Boxing champions come and go but once in a rare while one rises above the pack. I knew little about Muhammad Ali but like most Filipinos he had a place in my heart. I knew he changed his name from Cassius Clay and became a Muslim. It was big news when he lost his boxing title and was thrown in jail for refusing to be drafted in the military in 1966, at the height of the Vietnam War.
He claimed to be “The Greatest”. According to Hauser, Thomas in The Importance of Muhammad Ali, “He set an example of racial pride for African Americans and resistance to white domination during the 1960's Civil Rights Movement.” The Filipinos known for personal, family and national pride could relate to his racial pride.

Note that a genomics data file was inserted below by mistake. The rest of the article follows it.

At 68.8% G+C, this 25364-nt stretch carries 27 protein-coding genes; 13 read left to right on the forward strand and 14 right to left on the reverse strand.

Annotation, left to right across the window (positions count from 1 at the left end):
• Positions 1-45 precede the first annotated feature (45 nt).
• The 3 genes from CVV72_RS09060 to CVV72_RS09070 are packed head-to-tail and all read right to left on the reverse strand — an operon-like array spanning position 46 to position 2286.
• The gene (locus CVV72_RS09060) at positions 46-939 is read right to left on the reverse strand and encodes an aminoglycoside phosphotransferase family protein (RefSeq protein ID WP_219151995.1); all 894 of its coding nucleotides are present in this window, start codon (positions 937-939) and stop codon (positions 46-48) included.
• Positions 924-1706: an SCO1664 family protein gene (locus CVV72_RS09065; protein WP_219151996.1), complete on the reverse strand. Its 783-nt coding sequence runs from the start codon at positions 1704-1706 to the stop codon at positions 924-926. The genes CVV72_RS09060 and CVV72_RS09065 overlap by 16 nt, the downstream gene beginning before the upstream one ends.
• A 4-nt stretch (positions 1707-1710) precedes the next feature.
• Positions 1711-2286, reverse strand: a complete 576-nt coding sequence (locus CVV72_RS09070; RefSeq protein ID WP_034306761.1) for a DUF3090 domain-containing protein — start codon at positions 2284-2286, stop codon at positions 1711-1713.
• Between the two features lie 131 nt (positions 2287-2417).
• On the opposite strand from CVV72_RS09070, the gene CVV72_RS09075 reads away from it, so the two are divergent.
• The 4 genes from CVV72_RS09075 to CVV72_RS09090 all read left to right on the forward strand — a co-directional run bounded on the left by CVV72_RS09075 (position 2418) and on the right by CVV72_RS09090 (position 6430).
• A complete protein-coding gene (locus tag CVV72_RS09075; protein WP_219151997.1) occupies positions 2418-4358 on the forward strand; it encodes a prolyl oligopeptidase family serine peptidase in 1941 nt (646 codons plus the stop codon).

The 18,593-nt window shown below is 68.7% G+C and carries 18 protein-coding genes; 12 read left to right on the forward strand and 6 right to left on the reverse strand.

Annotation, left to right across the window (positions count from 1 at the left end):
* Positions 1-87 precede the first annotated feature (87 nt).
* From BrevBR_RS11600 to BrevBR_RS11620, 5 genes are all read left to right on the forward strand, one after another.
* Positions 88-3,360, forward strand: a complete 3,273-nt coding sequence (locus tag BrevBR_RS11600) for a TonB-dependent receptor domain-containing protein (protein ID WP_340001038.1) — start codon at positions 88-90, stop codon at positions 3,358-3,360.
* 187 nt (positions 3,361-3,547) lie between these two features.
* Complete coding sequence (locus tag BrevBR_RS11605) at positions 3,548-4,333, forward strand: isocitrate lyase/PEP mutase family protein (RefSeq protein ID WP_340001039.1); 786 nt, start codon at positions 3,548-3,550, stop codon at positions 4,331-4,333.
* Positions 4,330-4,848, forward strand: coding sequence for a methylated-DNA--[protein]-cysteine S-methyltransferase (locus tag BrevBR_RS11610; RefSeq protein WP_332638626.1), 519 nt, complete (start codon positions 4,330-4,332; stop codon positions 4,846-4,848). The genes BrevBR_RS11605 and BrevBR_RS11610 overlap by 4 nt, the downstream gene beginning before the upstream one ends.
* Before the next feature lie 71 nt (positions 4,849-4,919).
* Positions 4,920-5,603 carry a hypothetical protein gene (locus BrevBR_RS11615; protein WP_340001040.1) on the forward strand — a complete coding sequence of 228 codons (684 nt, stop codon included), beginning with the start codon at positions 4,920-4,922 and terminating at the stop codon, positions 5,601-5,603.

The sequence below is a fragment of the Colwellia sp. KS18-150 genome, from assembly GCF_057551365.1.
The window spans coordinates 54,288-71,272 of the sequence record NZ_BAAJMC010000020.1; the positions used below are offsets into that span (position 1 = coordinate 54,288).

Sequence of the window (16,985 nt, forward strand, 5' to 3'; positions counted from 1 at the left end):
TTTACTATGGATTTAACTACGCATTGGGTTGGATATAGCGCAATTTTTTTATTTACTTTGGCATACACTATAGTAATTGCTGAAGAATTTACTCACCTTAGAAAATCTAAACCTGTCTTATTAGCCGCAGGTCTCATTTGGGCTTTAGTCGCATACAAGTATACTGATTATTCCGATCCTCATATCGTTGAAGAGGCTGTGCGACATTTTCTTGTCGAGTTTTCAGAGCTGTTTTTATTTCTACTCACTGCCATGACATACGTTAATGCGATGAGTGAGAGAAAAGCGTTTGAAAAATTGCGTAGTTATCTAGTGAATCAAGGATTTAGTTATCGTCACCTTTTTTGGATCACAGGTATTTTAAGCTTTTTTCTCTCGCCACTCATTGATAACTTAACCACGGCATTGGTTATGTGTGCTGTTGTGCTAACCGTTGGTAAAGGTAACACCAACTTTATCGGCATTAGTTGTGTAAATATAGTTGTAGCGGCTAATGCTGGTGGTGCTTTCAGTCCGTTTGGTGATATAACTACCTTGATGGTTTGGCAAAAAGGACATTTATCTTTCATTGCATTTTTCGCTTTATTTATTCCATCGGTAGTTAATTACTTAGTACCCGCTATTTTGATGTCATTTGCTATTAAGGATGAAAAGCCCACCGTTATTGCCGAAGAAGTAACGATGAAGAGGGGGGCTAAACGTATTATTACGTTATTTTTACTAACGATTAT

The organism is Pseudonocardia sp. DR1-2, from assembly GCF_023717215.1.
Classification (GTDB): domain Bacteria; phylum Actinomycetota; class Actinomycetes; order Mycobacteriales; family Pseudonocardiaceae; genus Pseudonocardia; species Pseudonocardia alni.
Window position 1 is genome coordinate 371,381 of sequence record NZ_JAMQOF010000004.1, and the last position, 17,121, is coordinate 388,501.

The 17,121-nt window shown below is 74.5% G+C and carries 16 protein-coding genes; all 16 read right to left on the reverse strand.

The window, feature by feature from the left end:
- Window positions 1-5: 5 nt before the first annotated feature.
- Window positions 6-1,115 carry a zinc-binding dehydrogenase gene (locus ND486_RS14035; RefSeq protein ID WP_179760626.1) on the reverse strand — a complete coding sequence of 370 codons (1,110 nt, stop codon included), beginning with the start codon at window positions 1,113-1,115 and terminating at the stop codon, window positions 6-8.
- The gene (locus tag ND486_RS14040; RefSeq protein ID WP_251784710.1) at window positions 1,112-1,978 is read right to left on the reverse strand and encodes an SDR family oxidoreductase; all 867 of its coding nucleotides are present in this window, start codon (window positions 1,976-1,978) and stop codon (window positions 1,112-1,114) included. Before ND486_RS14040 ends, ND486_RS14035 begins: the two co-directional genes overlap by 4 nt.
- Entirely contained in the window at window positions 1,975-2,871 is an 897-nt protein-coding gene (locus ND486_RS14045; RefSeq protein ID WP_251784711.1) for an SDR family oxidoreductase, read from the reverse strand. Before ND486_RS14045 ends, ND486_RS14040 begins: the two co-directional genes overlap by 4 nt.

The fight between Ali and Ken Norton in 1973 where Ali suffered a broken jaw literally brought tears to my eyes. The significance of this is that I have suffered personal tragedies like terminal illness and divorce without shedding a tear.
Then, the Thrilla in Manila happened in 1975. The third and final fight between Muhammad Ali and Joe Frazier was held at the Araneta Coliseum. Ali Mall, the first shopping mall in the Philippines opened in 1976, a block from Araneta Coliseum, in honor of Muhammad Ali’s coming to the Philippines. It has four floors, 100 shops & restaurants and has undergone expansions and renovations in the 80’s and most recently in 2009.
In 2006, I moved to Louisville, Kentucky not knowing it was Muhammad Ali’s hometown. There I found the Muhammad Ali Center, established in November 19, 2005, almost 30 years after the Philippines honored him with Ali Mall. Obviously, Ali is loved by the Philippines more than the city where he was born.